If you’ve never noticed, most of the North American IRONMAN race calendar is scheduled during the Atlantic hurricane season (from June to December). So why doesn’t Ironman ever do anything about it like shifting a couple of the races to the spring? Today we’re going to look at IRONMAN’s history with hurricanes over the last six triathlon seasons.
In 2015 IRONMAN Maryland was staring down Hurricane Joaquin as it inched its way up the east coast. Race Director Gerry Boyle held out until a couple days before the race date to make the call, and it was ultimately rescheduled two weeks later. Athletes also had the option of deferring to another race, such as IRONMAN Florida, which would have been my personal preference had I been in that situation.
In 2016 Hurricane Matthew did a rail grind of the southeast coast and caused the bike course to be halved due to flooding of the outer loop for IRONMAN North Carolina, and in 2018 Hurricane Florence would do enough damage to the entire course as well as some of the venues resulting in the race being canceled.
Flo wasn’t done there though, she dropped a ton of rain on the Smokies which drain into the Tennessee River Basin which caused the Tennessee River to crest and overflow its banks for a few days in Chattanooga. IRONMAN would cancel the swim for the 2018 IRONMAN Chattanooga because of a) extremely fast flow rate of the water and b) tons of debris (including large tree branches) being carried downstream.
A couple of weeks later Hurricane Michael landed on the Gulf Coast (two weeks before Ironman Florida), and it hit Panama City Beach hard — hard enough to have IRONMAN move the race to Haines City, Florida, at the last second. Hurricanes of the magnitude of Michael don’t typically form that late in the season because the waters begin to cool. However, the latter half of hurricane season tends to spawn hurricanes out of the Gulf, and also provide far less warning than those that form from thunderstorms coming off the coast of Africa which can provide more than two weeks of notice.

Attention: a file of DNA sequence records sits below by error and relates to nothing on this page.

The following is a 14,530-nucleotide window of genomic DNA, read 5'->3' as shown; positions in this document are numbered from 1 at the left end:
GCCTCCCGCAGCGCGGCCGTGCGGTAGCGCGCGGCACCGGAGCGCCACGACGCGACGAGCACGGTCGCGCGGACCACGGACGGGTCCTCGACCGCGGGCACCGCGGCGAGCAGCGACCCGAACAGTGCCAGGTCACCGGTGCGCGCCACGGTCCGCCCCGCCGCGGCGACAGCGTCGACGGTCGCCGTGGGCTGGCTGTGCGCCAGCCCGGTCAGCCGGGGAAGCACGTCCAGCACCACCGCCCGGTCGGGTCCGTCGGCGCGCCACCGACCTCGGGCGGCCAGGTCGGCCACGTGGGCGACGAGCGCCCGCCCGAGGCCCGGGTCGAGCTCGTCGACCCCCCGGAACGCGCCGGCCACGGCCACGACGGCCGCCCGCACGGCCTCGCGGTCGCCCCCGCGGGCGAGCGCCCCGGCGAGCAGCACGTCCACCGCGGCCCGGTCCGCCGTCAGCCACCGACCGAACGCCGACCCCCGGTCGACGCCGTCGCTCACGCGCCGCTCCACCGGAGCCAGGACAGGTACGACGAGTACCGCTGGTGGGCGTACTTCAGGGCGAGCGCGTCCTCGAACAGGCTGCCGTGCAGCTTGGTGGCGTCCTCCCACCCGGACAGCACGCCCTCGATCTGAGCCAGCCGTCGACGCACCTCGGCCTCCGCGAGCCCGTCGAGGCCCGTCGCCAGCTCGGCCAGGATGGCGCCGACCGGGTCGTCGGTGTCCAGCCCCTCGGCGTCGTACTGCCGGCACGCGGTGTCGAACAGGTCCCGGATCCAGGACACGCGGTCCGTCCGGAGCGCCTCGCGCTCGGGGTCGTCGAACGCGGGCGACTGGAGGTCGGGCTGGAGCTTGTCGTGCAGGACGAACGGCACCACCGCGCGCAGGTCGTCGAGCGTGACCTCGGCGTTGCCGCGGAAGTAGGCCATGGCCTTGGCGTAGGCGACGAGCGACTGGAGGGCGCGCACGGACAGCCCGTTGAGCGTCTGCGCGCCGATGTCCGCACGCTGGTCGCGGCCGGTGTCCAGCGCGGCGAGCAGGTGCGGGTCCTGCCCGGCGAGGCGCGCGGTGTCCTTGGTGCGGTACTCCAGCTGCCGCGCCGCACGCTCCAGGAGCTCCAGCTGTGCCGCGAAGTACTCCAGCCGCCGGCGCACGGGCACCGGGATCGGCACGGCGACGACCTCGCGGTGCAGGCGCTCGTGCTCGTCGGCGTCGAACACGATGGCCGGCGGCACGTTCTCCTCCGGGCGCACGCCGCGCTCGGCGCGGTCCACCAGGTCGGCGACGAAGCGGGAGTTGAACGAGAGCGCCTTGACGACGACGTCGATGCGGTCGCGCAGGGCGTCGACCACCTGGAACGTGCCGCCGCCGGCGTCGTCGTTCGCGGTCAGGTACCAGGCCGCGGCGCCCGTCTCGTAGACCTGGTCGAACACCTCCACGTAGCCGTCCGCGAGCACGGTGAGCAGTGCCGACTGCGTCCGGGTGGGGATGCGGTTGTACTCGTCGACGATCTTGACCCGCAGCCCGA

In September 2017 Hurricane Maria whacked Puerto Rico pretty good six months before the 70.3 held on the island. The FEMA response was a joke and left the island in complete disarray for years. If you go on slowtwitch you can find people asking how bad the course condition was because IRONMAN wasn’t releasing that information about it. The island still hasn’t fully recovered and it has shown in low participation numbers for this race. The island was struck by earthquakes in 2019, so it hasn’t helped the recovery of the island.
So why doesn’t IRONMAN ever do something about that? The answer is…I’ve got no idea, the IRONMAN press department didn’t answer my inquiry, and they pretty much ignore websites who they think are insignificant.
I will say this though: the North American IRONMAN Calendar doesn’t have to be this way. The spring schedule is so much lighter than the fall. Right now there’s only two reoccurring full distance races (with St. George rotated every three years). I don’t see why they couldn’t bring back IRONMAN North Carolina for an April/May race. It’d create the opportunity to easily do two full distance races in a season for triathletes. Plus you know it was a pretty awesome race when Jeremey Davis was running it for SetUp events as Beach2Battleship. By the way, tune in this Weekend for Sunday Morning Conversation where I talk to Jeremey about his time running Beach2Battleship as well as a few other things related to SetUp Events race productions.